The BMA is calling for fundamental reform of the pay-review process for doctors and dentists in the UK
In a joint statement to the health secretary Matt Hancock, the BMA and British Dental Association have warned that confidence in the independence and effectiveness of the DDRB (the review body for doctors’ and dentists’ remuneration) has been ruined by the interference of successive governments. As such, the review process is ‘no longer acceptable’ to doctors.
The letter follows a BMA survey of almost 13,000 doctors in England earlier this year, which found that nearly three quarters described the government’s pay offer as highly unacceptable.
As a result of the offer, the vast majority of respondents (88.1%) stated that the value they feel working as doctors in the NHS was reduced. Many also stated that their level of morale has worsened (84.8%).
In its letter, the BMA calls for the DDRB to return to its original purpose of making recommendations on pay, rather than on ‘wider contractual matters’ and ensure that the government no longer seeks to restrict or influence the review body’s recommendations.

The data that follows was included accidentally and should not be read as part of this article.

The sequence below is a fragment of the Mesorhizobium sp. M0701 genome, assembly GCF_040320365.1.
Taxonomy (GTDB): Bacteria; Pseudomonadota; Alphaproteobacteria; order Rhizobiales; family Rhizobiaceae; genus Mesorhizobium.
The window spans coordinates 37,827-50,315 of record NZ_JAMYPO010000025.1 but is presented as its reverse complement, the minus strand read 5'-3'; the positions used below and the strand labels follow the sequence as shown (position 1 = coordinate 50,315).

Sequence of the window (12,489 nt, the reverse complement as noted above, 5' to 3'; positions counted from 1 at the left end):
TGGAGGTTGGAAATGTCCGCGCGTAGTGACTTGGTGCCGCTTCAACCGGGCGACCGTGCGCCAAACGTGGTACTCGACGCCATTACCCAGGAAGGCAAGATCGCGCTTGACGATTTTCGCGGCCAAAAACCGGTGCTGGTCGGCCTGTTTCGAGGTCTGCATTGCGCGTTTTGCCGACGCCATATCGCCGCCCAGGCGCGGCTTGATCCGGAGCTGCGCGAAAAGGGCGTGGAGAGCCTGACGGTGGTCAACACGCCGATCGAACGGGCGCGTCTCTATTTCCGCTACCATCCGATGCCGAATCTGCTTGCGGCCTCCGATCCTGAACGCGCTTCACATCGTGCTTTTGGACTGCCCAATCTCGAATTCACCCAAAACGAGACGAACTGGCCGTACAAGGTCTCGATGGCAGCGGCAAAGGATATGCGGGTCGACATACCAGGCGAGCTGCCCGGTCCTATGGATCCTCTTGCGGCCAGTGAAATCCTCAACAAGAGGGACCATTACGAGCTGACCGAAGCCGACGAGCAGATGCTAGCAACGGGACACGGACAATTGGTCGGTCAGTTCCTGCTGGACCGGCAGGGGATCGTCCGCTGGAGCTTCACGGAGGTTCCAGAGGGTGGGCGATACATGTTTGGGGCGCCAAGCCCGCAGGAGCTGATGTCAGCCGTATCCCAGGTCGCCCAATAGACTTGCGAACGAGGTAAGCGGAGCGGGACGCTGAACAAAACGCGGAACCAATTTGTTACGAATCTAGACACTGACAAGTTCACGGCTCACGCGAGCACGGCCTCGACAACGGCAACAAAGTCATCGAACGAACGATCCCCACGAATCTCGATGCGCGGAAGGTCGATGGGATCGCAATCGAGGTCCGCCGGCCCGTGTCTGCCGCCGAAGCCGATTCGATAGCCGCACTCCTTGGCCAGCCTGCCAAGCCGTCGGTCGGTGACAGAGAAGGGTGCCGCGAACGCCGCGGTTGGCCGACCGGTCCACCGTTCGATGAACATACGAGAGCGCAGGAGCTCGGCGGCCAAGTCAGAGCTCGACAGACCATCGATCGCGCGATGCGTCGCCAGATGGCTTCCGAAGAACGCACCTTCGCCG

Setting a deadline of 12 weeks for a response, the BMA has warned that, unless its requirements are met, it will consult its national councils and committees about the association’s future engagement and participation in the DDRB.
The new pay deal for doctors, which was announced by the government in July and ignored advice from the DDRB, comes into effect this month. It will not be backdated to April, which halves its value.
Speaking at the time, BMA council chair, Dr Chaand Nagpaul, warned that doctors had seen the largest drop in earnings of all professions subject to pay review bodies over the past decade – a fact which continued to negatively impact staff morale in the NHS.